If you're in the habit of making resolutions, I'd like to share a few thoughts that may contribute to making them more successful. I've made a lot of resolutions myself over the years and I've been party to more weight or fitness related ressies than I care to mention! So many people fail time and time again because they set unrealistic targets for themselves - don't achieve them - hate themselves for failing - and start all over again. It's an endless cycle that can leave you reaching for a quick fix which is where the marketing companies, pyramid scheme sellers and magazines and tabloids come in to hoover up your money with the latest 'miracle' diet/pill or piece of equipment.
So what's the answer? Keep it real. Be specific. Get back on the wagon if you fall off.
'I'm going to the gym every day starting January'
If you're just starting out in fitness, twice a week is a good place to begin. Pick 2 days and put the training sessions in your diary as appointments - if you do not prioritise your training it'll always be the first thing to go when there's time constraints and diary clashes.
You need time to rest and recover, if you train every day from the get-go, you'll burn out in a few weeks and you're more likely to give up. Build up your frequency and when you become hungry for it, when 2 days is not enough, when you're craving more of that delicious, post-training happy feeling, then go to 3.
If you're a regular at my gym, you may want to think about increasing your sessions this year or adding swimming or yoga for a complimentary exercise programme. If you want to set a goal for this year - talk to me next time you're in the gym.
'I'm going on a diet and I'm going to lose a stone by...'
Whatever 'diet' you choose, may or may not work for the duration but what I can guarantee you is that as soon as you stop it and go back to eating the way you did before...you will go back to the weight you were before.
There is no miracle shake, powder or pill. The only long term solution is to buy, prepare and cook food yourself (or have someone do it for you if you're lucky) with fresh ingredients. In my opinion, doing this 80 percent of the time and eating out/snacking/socialising the other 20 percent is a realistic target once you're up and running.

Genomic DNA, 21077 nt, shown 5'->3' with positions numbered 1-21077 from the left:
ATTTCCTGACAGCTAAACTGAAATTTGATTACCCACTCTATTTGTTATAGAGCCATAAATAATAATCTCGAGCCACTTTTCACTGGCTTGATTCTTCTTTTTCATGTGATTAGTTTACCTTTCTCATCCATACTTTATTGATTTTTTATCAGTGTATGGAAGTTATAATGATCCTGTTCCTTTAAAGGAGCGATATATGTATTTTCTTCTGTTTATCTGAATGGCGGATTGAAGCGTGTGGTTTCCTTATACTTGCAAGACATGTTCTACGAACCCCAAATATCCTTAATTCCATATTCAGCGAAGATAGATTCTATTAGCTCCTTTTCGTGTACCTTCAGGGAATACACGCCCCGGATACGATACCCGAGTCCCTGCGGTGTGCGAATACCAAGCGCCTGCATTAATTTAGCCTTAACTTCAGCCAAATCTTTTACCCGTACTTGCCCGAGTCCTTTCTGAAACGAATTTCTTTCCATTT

Avoid processed food and beware of low-fat or 'diet' options as it usually means there's something else in there that isn't very good for you to make it taste better (like sugar).
'I'm going to stop eating carbs...'
Why? Because bread is the devil? You needs carbs in your life, especially if you're doing exercise! You need fat and protein too. Learn as much as you can about food, if you have access to Netflix or You Tube, there are some great documentaries out there such as Hungry for Change, Fat, Sick and Nearly Dead 2 and Forks Over Knives, check them out.
My fitness pal is a useful, free app that helps you understand what's in food and how much of it you need. It can also help with tracking a realistic weight loss goal. I'll give you a demo at the gym next time you're there if you're interested.
Set realistic, short-term fitness goals (random examples-discuss yours with a trainer or coach)
I want to be able to comfortably run 5km in 8 weeks
I want to get through a full 3 minute round of boxing on the bag within 1 month
I want to be able to lift 20kg in each hand at the end of 12 weeks
'I missed training on Monday and Wednesday so I may as well skip Friday and start again next week'
The same thing applies to your eating as your training...if you mess it up, START AGAIN NOW. It's as simple as that, keep doing it until you get better at it. Don't wait till next week or the beginning of the month or tomorrow - START AGAIN NOW. If you get to Wednesday and all is going to plan but then CAKE, well you know, START AGAIN NOW. Get out of the habit of postponing things until conditions are better - life is way too complicated for that.
The trouble is...
If you struggle with self motivation, try making an arrangement with a friend or someone from the gym - to pick them up or meet them as a way to help you stay on track. Use a jar and put a pound in it every time you train - buy yourself a new pair of boxing boots or trainers when you've reached their price in training sessions. Sign up to a course of sessions instead of single sessions at the gym or join a skills course like the Women's Beginner's Boxing Course.
Tear down as many barriers to your success as possible before you start and good luck with those resolutions.